Acta Analytica

, Volume 23, Issue 3, pp 187–205 | Cite as

A Warranted-assertability Defense of a Moorean Response to Skepticism



According to a Moorean response to skepticism, the standards for knowledge are invariantly comparatively low, and we can know across contexts all that we ordinarily take ourselves to know. It is incumbent upon the Moorean to defend his position by explaining how, in contexts in which S seems to lack knowledge, S can nevertheless have knowledge. The explanation proposed here relies on a warranted-assertability maneuver: Because we are warranted in asserting that S doesn’t know that p, it can seem that S does in fact lack that piece of knowledge. Moreover, this warranted-assertability maneuver is unique and better than similar maneuvers because it makes use of H. P. Grice’s general conversational rule of Quantity—“Do not make your contribution more informative than is required”—in explaining why we are warranted in asserting that S doesn’t know that p.


Warranted-assertability Mooreanism  Skepticism Knowledge 


  1. Bach, K. (2005). The emperor’s new ‘knows’. In G. Preyer & G. Peter (Eds.), Contextualism in philosophy: On epistemology, language and truth. Oxford: Oxford University Press.Google Scholar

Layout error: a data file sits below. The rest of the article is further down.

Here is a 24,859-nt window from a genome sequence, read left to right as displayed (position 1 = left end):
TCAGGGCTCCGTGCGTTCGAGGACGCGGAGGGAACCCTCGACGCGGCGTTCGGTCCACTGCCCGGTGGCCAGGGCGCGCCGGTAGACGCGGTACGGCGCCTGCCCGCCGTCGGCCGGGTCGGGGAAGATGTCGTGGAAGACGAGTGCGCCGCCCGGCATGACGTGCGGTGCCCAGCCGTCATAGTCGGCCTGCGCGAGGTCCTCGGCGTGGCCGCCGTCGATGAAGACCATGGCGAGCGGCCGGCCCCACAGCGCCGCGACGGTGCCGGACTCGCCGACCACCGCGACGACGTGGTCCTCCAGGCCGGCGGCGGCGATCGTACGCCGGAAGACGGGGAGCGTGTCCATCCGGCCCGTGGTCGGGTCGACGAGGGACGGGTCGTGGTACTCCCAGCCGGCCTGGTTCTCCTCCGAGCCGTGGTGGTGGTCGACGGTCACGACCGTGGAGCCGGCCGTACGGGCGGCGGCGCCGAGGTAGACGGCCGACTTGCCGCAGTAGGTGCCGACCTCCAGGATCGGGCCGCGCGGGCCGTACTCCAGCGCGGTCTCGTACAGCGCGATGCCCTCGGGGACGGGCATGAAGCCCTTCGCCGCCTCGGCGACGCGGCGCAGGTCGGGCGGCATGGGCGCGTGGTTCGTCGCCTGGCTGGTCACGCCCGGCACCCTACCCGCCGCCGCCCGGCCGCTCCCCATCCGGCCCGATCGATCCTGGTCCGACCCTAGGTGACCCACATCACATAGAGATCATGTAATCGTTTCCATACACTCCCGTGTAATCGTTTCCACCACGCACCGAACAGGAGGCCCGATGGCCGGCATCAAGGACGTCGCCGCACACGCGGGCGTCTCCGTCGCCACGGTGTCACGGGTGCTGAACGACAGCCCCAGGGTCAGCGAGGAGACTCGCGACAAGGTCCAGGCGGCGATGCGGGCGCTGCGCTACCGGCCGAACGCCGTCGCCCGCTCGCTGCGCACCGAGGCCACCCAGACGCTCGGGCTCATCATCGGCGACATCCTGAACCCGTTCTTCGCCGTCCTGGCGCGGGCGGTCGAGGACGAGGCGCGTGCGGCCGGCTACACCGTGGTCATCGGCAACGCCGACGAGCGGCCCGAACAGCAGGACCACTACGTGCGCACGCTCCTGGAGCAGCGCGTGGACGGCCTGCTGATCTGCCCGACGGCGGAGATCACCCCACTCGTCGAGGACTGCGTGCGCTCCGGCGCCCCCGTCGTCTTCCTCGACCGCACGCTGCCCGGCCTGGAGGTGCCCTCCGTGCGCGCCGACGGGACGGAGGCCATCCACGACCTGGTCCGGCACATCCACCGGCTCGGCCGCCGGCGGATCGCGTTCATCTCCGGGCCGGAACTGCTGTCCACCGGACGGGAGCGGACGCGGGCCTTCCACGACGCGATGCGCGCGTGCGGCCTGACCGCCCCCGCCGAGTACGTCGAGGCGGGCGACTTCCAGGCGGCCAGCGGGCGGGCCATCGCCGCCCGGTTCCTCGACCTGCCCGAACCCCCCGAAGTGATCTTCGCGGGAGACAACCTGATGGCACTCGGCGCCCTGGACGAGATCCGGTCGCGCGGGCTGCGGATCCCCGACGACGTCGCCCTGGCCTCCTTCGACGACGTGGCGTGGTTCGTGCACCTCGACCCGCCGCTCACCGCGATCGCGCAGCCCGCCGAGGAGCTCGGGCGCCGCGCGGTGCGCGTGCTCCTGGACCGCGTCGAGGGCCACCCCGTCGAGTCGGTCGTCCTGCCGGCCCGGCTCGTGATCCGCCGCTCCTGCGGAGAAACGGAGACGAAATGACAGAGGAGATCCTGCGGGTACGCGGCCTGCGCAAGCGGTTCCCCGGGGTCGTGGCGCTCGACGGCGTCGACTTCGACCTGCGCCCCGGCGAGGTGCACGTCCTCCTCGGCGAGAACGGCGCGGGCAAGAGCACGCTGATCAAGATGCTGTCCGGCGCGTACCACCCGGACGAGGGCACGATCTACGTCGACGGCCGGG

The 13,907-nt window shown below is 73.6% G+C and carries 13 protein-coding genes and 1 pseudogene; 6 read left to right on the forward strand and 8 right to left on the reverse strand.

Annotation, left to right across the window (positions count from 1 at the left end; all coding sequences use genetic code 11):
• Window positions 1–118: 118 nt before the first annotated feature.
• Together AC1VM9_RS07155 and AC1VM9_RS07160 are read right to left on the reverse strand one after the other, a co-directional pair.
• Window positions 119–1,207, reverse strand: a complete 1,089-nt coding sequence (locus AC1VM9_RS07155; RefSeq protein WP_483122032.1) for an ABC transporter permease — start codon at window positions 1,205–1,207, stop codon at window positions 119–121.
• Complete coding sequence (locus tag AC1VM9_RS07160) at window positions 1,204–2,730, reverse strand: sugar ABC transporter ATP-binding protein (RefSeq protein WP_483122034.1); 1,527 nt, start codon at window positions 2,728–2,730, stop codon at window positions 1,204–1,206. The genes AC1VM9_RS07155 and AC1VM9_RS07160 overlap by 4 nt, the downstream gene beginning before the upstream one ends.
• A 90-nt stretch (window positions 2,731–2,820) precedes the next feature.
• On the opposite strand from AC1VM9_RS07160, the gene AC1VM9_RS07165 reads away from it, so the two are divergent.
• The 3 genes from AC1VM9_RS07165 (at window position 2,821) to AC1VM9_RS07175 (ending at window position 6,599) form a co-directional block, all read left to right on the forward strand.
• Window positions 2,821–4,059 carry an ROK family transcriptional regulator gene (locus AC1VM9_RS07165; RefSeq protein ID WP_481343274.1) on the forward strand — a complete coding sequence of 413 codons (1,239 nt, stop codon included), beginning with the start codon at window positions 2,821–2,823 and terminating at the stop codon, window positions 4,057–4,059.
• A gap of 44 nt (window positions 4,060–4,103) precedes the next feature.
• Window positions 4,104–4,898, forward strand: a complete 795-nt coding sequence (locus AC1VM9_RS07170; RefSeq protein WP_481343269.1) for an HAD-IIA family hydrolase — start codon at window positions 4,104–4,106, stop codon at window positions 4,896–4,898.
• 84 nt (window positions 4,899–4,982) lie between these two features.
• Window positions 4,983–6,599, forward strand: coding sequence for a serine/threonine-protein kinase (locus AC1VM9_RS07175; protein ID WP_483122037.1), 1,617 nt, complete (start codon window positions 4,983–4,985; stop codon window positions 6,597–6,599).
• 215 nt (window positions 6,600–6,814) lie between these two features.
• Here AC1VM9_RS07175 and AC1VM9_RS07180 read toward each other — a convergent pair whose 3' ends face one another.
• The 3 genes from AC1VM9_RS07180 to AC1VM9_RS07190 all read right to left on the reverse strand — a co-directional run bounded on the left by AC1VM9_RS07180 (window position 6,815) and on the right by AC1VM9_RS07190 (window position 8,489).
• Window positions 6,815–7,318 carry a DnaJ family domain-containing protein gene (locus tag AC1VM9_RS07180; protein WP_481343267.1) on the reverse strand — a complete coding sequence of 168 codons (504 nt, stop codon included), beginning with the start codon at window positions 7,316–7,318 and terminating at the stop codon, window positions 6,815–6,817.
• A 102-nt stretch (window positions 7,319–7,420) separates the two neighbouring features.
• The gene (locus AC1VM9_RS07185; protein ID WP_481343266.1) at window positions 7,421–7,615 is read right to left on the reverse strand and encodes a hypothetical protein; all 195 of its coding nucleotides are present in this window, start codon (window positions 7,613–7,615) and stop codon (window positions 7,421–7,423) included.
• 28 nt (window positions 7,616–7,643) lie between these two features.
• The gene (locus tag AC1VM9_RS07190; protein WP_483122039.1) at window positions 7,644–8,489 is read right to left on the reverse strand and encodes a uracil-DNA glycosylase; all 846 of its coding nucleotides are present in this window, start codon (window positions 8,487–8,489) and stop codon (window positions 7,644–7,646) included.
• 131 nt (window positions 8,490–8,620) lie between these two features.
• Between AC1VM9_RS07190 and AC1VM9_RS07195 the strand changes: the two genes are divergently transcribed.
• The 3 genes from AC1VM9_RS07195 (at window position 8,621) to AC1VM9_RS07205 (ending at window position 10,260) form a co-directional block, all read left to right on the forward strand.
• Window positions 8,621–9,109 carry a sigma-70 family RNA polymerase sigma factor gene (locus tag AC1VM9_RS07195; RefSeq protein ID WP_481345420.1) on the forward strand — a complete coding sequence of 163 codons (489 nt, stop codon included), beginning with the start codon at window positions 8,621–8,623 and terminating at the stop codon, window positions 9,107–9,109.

2. Blaauw, M. (2003). WAMming away at contextualism. Sats - Nordic Journal of Philosophy, 4, 88–97.Google Scholar
  3. Black, T. (2002). A Moorean response to brain-in-a-vat scepticism. Australasian Journal of Philosophy, 80, 148–163.CrossRefGoogle Scholar
  4. Black, T. (2005). Classic invariantism, relevance, and warranted assertability manœuvers. The Philosophical Quarterly, 55, 328–336.CrossRefGoogle Scholar
  5. Black, T. (2008). Defending a sensitive neo-Moorean invariantism. In V. F. Hendricks & D. Pritchard (Eds.), New waves in epistemology (pp. 8–27). Basingstoke: Palgrave Macmillan.Google Scholar
  6. Black, T., & Murphy, P. (2005). Avoiding the dogmatic commitments of contextualism. Grazer Philosophische Studien, 69, 165–182.Google Scholar
  7. Brown, J. (2005). Adapt or die: The death of invariantism? The Philosophical Quarterly, 55, 263–285.CrossRefGoogle Scholar
  8. Brown, J. (2006). Contextualism and warranted assertability manoeuvres. Philosophical Studies, 130, 407–435.CrossRefGoogle Scholar
  9. Carston, R. (1998). Informativeness, relevance and scalar implicature. In R. Carston & S. Uchida (Eds.), Relevance theory: Applications and implications. Amsterdam: John Benjamins.Google Scholar
  10. Cohen, S. (1988). How to be a fallibilist. Philosophical Perspectives, 2, 91–123.CrossRefGoogle Scholar
  11. Cohen, S. (1999). Contextualism, skepticism, and the structure of reasons. Philosophical Perspectives, 13, 57–89.Google Scholar
  12. DeRose, K. (1991). Epistemic possibilities. Philosophical Review, 100, 581–605.CrossRefGoogle Scholar
  13. DeRose, K. (1992). Contextualism and knowledge attributions. Philosophy and Phenomenological Research, 52, 913–929.CrossRefGoogle Scholar
  14. DeRose, K. (1996). Knowledge, assertion, and lotteries. Australasian Journal of Philosophy, 74, 568–580.CrossRefGoogle Scholar
  15. DeRose, K. (1999a). Contextualism: An explanation and defense. In J. Greco & E. Sosa (Eds.), The Blackwell guide to epistemology. Oxford: Blackwell.Google Scholar
  16. DeRose, K. (1999b). Now you know it, now you don’t. In Proceedings of the Twentieth World Congress of Philosophy: Volume V, Epistemology. Bowling Green, OH: Philosophy Documentation Center.Google Scholar